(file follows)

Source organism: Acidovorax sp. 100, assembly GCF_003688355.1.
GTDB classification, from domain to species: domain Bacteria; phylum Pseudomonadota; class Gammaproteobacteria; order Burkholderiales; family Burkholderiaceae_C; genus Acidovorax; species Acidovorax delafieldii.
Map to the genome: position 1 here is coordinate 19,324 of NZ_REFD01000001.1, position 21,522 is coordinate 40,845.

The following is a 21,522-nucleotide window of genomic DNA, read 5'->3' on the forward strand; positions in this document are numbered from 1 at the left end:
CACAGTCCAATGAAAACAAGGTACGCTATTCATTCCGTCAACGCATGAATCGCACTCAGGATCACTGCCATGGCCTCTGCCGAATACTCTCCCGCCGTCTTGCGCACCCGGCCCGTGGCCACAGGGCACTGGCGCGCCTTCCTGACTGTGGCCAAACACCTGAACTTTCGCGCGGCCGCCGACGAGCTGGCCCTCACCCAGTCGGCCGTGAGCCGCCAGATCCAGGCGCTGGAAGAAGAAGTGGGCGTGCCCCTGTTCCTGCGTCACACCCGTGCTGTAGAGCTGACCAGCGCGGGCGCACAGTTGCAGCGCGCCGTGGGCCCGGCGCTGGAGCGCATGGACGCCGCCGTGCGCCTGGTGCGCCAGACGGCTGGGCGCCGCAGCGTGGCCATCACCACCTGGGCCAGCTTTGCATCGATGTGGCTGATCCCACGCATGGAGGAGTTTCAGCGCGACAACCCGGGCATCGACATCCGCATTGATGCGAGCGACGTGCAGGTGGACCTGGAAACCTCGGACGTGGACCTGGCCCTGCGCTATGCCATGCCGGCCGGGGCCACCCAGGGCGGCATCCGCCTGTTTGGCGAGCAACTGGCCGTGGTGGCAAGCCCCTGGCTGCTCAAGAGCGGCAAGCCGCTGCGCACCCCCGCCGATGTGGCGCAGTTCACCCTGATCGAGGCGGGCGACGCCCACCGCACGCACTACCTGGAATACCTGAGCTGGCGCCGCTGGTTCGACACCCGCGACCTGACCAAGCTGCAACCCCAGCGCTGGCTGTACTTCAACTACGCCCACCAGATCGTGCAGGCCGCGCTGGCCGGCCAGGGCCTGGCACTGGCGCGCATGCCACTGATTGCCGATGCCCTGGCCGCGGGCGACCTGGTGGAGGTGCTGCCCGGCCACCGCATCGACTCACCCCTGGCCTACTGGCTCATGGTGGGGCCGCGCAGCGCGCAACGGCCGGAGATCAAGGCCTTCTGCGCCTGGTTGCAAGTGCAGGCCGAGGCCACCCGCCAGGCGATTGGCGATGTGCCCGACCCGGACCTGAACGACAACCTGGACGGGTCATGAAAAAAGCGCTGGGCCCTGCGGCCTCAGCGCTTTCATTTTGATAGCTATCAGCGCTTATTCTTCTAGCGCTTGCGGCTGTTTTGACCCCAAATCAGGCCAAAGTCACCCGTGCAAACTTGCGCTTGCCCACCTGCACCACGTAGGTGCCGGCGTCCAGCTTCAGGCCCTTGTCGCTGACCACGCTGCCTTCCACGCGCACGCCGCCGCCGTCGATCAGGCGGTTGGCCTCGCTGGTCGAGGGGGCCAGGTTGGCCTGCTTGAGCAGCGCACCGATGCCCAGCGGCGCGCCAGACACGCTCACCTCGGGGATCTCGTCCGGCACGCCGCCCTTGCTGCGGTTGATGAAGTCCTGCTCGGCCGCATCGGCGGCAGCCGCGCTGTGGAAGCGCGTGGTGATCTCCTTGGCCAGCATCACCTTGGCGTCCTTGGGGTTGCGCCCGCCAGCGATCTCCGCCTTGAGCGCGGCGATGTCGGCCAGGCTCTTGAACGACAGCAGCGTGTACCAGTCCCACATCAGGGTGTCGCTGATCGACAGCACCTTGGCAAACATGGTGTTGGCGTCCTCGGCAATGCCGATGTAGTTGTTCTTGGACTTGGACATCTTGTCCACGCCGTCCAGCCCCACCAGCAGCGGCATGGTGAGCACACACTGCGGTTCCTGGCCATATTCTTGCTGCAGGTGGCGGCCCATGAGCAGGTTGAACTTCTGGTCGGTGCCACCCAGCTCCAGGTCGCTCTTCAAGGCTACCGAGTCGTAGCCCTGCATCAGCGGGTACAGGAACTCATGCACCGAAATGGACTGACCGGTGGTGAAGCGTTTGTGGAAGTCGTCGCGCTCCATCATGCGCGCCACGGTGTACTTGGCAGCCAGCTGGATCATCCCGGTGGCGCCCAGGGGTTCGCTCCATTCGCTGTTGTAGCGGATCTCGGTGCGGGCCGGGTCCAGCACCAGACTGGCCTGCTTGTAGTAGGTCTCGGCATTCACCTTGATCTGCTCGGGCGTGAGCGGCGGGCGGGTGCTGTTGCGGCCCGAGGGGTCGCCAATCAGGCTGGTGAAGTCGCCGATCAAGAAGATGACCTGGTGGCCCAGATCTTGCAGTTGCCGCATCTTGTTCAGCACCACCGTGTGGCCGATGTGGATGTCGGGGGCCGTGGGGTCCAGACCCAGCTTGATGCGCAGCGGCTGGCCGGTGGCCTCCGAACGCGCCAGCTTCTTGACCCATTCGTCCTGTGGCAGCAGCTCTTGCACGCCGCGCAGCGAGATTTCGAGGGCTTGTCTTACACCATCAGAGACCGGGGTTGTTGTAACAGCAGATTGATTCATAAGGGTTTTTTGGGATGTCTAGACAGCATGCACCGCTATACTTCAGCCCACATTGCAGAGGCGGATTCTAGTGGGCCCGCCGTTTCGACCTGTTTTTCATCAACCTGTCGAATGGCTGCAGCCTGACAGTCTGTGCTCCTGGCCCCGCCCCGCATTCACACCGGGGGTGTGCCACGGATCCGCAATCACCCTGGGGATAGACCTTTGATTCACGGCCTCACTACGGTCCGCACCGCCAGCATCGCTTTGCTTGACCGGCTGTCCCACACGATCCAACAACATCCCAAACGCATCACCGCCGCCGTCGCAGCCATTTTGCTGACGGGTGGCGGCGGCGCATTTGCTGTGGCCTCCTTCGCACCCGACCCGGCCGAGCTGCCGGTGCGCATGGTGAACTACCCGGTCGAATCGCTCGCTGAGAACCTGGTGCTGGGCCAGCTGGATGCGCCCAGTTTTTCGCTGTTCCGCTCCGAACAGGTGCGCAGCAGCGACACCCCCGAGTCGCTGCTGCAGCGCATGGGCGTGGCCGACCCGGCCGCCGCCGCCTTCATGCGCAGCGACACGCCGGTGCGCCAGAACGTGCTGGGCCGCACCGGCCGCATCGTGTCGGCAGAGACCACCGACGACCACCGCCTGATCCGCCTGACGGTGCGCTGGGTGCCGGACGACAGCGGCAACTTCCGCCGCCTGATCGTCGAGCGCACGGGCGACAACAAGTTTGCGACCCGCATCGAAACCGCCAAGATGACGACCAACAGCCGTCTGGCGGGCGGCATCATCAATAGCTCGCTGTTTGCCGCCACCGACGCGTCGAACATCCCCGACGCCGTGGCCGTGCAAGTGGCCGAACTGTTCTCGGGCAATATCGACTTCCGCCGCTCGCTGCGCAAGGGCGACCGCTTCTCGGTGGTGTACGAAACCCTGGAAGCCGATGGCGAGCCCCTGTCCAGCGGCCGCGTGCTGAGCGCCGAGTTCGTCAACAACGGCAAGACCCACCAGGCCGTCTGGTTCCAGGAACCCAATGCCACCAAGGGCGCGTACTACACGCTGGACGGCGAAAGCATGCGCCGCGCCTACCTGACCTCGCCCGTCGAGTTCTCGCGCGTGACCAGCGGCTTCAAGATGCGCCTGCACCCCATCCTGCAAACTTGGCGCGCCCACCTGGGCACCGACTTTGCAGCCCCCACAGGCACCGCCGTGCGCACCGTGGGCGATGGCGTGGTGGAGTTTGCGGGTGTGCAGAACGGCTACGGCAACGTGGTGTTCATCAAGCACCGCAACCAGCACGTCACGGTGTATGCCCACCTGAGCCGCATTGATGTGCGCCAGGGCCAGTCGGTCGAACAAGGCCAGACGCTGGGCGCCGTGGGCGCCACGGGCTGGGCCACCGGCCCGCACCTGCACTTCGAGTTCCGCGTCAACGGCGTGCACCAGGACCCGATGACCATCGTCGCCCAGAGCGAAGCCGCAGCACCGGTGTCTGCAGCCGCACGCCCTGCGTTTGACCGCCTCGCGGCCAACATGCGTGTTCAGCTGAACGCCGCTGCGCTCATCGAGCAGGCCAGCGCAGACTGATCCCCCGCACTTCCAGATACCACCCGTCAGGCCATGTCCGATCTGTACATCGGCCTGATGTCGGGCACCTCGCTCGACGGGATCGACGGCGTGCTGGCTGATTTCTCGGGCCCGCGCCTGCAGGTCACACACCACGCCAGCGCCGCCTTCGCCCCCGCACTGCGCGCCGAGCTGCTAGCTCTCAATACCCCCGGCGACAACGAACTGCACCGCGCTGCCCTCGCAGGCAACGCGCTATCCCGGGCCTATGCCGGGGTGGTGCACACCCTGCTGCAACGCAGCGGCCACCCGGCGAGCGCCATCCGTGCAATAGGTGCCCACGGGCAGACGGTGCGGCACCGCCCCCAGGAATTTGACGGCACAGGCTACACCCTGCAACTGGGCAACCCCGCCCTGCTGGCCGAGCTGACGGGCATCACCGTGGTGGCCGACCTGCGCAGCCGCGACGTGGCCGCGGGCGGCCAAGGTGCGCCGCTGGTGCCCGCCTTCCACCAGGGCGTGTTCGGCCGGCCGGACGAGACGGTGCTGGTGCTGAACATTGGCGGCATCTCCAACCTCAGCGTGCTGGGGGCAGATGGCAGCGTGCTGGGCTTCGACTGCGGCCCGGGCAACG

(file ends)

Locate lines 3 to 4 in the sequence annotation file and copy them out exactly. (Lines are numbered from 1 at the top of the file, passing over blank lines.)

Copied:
Map to the genome: position 1 here is coordinate 19,324 of NZ_REFD01000001.1, position 21,522 is coordinate 40,845.

The following is a 21,522-nucleotide window of genomic DNA, read 5'->3' on the forward strand; positions in this document are numbered from 1 at the left end: